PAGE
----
FOM: mathematical logic vs f.o.m.; Shelah
Matthew Frank
mfrank at math.uchicago.edu
Fri Jan 19 15:34:28 EST 2001
Steve Simpson asked: What is foundations of math?
I am wary of discussions about these questions. On the other hand, many
of us aim to do foundational work, and I think it useful for us to be
clear about our (several) goals.
I use the term "foundations of math" to mean: Axiomatics with related
conceptual and methodological investigation of mathematics. Under this
usage:
Axiom systems (and by that I mean mathematical axiom systems stated in
precisely specified formal languages) are of foundational interest only if
they exemplify or are connected with particular mathematical methods. I
think most of the historical tradition of f.o.m. (from Frege on) falls
fairly well under this definition. Some examples close to my heart:
-- Godel's theorems are of foundational interest as studies of axiom
systems for all ways of doing mathematics satisfying rather minimal
methodological constraints.
-- Work on constructive math is foundational -- whether articulating
axiom systems, making decuctions in them, proving metatheorems, or
conceptual or methodological investigations of those ways of doing
mathematics. Likewise for intutionistic, (neo)-logicist, nominalist, or
predicative math.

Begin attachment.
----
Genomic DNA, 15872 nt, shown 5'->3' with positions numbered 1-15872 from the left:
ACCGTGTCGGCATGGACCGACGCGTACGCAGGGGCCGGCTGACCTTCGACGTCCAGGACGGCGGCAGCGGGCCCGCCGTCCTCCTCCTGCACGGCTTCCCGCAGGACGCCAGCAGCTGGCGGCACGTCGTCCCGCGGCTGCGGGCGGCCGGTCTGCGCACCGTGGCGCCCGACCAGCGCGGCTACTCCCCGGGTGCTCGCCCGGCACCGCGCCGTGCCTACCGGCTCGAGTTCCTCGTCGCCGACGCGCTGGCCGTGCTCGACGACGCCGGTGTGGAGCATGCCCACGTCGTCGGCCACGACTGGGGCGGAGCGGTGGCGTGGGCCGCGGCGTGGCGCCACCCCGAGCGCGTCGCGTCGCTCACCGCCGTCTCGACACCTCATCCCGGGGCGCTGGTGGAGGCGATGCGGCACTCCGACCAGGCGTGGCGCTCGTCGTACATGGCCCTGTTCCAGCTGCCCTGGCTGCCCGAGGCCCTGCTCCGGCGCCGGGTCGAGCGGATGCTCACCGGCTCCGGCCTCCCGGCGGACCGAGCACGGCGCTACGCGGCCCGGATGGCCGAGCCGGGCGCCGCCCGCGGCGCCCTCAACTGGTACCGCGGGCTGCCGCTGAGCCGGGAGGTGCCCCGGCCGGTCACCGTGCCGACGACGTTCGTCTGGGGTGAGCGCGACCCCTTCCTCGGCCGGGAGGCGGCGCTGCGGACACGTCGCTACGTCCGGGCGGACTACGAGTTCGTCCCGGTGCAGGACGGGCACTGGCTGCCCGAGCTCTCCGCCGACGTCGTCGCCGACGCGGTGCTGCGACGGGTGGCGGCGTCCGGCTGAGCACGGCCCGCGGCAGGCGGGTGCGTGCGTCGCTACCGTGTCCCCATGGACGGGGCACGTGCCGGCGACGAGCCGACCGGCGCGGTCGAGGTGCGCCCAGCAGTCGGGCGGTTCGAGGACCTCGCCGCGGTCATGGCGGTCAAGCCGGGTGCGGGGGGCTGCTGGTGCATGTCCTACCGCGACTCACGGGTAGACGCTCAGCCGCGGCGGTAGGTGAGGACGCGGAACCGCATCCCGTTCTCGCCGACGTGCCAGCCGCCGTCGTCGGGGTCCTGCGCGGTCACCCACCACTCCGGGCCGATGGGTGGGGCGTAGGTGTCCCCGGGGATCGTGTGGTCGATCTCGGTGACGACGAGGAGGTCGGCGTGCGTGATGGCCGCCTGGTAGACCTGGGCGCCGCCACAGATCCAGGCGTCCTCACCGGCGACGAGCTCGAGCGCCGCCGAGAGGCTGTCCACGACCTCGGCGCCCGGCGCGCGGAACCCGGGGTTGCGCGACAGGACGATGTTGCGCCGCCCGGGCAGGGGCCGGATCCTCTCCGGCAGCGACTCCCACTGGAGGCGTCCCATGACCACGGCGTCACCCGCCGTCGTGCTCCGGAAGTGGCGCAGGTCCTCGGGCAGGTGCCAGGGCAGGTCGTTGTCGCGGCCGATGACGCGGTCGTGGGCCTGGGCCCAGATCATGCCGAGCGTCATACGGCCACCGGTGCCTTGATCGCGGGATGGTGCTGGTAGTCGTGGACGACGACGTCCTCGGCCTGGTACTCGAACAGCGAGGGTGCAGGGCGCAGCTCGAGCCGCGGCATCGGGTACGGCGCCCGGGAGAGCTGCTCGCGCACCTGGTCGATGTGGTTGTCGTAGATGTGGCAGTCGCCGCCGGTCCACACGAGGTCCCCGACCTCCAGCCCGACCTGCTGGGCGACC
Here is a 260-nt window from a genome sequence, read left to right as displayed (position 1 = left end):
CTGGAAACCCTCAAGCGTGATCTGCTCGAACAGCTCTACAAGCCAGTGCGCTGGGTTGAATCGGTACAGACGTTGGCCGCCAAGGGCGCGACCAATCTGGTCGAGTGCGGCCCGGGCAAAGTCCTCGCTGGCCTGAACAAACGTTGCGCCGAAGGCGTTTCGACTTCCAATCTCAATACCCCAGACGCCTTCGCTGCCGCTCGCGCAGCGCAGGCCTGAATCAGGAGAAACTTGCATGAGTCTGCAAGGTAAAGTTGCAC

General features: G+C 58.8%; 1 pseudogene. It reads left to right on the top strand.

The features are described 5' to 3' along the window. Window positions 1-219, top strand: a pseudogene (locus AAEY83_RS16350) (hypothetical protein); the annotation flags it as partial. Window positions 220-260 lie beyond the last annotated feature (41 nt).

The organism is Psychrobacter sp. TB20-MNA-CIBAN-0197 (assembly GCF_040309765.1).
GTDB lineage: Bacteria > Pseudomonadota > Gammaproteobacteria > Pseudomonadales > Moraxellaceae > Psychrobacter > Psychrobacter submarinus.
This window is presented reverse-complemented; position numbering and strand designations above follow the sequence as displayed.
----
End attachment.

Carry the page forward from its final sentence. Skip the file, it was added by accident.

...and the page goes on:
-- Herbert Busemann's (sadly underappreciated) axiomatics for differential
geometry are of foundational interest for exemplifying synthetic methods.
I consider some topics to fall outside my definition: much philosophy
of math (contra Simpson); most Shelah-Style logic (contra the Wolf prize
committee); Falting's theorem (contra David Marker). Reducing the
axioms for Euclidean geometry to one predicate lacks a conceptual/
methodological component, so is at most bad f.o.m.. Axioms for homology
theories are not yet, but could become, an interesting topic in f.o.m. if
someone came up with a good formal language in which to deduce things from
the axioms.
I would be interested to hear what other people mean when they say that
they aim to do foundational work.
--Matt
P.S. Specifically in response to Simpson: Questions such as "what is a
number/shape/set/function/algorithm" are foundational only when connected
with the elucidation of some axiom system. I avoid the questions "what
are the appropriate axioms for ...", since I do not like the definite
articles. For me, foundations of math should offer (for instance) varying
axioms for sets, and elucidate the varying concepts which may be
profitably connected with them.
More information about the FOM
mailing list